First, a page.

The protests taking place in cities all over France continued into a third day on Monday with blockades being set up at petrol refineries and strategic points on roads and motorways across the country. The so-called “yellow jackets” are protesting an increase in fuel prices and, more generally, against all of Emmanuel Macron’s recent liberal reforms.
Around 409 people have been injured so far in clashes in between the yellow jackets and the authorities. One protester was killed when he was hit by a car.
In total, about 300 thousand people participated in protest actions throughout the country. In Paris, the yellow jackets even attempted to reach the presidential palace and storm the office of the Ministry of Internal Affairs. While their attempts were thwarted by police officers using tear gas, the demonstration signaled the seriousness of the opposition.
The trouble started in 2017 when diesel taxes were increased in an effort to encourage drivers to switch to more environmentally-friendly cars, but the price hikes began to bite when oil prices surged last month. The fuel tax increase has been coupled with rising prices for pay tolls, which naturally affects the entire supply line, even food.
A few before that, French officials even offered special discounts to people who bought diesel cars. This lead to a boom of diesel car purchases, particularly in tandem with the French government’s promise that prices for diesel fuel would remain low. There are about 19 million diesel cars in France (in comparison, there are 12 million cars in the country which run on traditional petrol). It should be evident why protests ignited as the diesel prices rose despite government promises. Even more heinously, the government then decided to try to phase out the machines they had just encouraged people to purchase, deciding that diesel engines are not “environmentally friendly”.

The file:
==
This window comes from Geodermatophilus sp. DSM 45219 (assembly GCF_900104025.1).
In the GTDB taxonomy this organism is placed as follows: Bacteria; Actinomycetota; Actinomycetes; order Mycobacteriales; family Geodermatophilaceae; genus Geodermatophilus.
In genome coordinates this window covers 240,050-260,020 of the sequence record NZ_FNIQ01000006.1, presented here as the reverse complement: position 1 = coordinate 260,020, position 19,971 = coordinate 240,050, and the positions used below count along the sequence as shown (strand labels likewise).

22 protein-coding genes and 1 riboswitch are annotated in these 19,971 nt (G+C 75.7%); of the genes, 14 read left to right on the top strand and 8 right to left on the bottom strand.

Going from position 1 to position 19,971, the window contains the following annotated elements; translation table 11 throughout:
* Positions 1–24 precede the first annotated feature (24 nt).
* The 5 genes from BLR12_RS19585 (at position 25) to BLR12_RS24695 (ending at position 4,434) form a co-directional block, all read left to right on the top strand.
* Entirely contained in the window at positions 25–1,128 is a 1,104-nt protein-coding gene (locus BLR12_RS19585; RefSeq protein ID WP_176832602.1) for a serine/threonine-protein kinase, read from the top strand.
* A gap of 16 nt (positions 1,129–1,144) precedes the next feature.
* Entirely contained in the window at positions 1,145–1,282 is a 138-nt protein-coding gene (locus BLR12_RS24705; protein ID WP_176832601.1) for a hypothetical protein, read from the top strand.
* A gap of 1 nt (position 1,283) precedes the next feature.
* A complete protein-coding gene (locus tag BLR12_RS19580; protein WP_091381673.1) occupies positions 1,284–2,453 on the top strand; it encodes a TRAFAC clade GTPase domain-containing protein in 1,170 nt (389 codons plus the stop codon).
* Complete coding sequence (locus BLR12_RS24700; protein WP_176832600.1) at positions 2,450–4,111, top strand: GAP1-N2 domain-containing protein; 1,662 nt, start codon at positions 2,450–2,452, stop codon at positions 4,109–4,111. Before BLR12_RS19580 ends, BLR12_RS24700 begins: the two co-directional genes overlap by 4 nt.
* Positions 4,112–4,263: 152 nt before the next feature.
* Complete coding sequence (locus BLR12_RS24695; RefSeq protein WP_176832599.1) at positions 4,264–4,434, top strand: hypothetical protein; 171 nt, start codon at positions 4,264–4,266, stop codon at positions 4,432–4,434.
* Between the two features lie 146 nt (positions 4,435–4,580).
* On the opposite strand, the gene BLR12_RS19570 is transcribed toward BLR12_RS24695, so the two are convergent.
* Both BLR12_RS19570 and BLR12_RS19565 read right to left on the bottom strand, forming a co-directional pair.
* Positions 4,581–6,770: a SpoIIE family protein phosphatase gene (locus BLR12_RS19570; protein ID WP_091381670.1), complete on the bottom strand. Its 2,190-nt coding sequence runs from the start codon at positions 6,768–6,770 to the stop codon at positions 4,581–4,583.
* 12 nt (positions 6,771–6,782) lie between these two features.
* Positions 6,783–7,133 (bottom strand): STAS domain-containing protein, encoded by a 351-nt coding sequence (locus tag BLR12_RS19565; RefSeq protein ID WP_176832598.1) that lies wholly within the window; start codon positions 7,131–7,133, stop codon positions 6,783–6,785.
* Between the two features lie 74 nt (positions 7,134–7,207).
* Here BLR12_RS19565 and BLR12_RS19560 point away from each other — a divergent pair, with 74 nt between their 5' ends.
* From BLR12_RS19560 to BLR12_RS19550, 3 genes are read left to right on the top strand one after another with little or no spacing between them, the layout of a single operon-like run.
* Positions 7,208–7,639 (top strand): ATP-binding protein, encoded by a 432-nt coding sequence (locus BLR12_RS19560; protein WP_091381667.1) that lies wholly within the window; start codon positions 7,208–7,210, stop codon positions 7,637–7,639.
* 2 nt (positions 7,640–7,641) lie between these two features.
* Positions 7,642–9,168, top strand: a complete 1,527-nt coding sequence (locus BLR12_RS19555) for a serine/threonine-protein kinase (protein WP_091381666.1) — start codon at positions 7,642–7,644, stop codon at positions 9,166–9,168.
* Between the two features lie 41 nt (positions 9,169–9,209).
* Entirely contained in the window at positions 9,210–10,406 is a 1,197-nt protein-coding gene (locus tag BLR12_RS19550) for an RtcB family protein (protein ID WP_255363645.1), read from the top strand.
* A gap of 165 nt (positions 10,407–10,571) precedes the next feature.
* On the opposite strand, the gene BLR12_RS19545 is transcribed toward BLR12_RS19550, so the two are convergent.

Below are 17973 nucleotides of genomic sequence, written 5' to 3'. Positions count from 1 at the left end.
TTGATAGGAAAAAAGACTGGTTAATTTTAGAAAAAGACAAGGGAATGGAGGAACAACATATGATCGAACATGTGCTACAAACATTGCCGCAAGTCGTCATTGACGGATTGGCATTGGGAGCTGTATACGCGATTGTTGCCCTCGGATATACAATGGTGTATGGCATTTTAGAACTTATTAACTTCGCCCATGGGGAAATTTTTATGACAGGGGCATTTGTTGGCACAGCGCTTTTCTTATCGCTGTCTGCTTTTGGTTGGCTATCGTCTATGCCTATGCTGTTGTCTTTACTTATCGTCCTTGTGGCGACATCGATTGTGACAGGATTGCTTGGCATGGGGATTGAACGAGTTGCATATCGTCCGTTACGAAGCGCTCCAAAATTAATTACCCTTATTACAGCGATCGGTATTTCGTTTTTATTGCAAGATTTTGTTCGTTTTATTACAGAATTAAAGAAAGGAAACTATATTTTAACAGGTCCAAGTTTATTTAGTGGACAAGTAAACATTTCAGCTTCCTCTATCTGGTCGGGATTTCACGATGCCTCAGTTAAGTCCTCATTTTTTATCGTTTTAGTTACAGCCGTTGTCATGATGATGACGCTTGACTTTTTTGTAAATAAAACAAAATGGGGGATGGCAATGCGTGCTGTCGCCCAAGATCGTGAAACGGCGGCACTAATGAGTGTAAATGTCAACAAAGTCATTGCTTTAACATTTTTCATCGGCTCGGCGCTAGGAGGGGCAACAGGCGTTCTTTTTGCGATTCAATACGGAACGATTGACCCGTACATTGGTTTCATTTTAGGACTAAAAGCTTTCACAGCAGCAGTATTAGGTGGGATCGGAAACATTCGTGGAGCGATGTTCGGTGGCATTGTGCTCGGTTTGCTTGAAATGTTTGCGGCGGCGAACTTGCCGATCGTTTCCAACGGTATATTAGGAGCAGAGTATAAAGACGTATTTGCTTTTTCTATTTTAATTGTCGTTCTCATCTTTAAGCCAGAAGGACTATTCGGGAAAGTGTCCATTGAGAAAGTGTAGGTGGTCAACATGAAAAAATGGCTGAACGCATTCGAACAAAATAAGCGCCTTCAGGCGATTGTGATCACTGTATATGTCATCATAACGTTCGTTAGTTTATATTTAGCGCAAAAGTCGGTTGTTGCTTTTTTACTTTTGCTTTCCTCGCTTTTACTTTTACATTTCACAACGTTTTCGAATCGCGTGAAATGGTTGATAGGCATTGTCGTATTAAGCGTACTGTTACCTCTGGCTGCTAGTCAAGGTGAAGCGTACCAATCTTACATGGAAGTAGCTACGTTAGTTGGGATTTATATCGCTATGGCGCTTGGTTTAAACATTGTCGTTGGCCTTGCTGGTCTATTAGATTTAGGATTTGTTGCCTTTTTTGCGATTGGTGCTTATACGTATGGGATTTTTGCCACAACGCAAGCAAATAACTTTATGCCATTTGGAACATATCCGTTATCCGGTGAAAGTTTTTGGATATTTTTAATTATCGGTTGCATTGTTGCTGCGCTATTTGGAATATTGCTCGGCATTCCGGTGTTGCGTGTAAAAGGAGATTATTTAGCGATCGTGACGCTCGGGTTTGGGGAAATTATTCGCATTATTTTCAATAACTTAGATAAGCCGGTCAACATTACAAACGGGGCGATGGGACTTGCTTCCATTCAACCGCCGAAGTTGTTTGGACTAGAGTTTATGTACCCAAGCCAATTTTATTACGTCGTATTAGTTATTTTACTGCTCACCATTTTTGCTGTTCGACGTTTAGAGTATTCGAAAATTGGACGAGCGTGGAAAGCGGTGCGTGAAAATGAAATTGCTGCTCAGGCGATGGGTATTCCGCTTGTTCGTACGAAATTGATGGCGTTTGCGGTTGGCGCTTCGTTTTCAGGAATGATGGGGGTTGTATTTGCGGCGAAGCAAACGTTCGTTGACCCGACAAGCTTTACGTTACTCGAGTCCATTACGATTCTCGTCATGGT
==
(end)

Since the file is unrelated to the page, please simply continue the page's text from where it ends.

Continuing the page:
Diesel is set to go up by seven cents a liter, with petrol rising by three cents. Diesel vehicle owners, still a majority in France, feel cheated after the sudden reversal which comes at their expense.A liter of gasoline in France costs about 1.5 euro, higher than the majority of European countries.
It cannot be overemphasized that Macron is a staunch supporter of economic liberalism – he promises low taxes, but in reality, he is willing to make serious tax hikes if the middle class bears the burden.
The government is trying to explain their unpopular measures as part of a strategy to develop alternative energy sources, claiming they are doing what is “necessary for the environment”. Yet, Nicolas Hulot, a well-known ecologist and environmentalist, will be the first to demonstrate that this claim is nonsense. Hulot slammed the door as he left Macron’s government this summer, saying that despite his best efforts, no serious environmental initiatives were being carried out, and that environmental issues and slogans have essentially become window dressing for liberal economic policies.
“Apple, pay your taxes!”: economic liberalism at the center of the crisis
The current situation showcases a broader political crisis in France: these are not your traditional French protests. A more general ideology of forcing unpopular measures and costs on the people for the good of the banks has become obvious to everyone, and the image of Macron as a young technocrat is crumbling.
The demonstrators indignation is especially justified considering that the tax burden on ordinary citizens is steadily increasing while the liberal government freely finances adventurous and expensive multicultural policies. At the same time, many multinational corporations are able to avoid paying taxes altogether.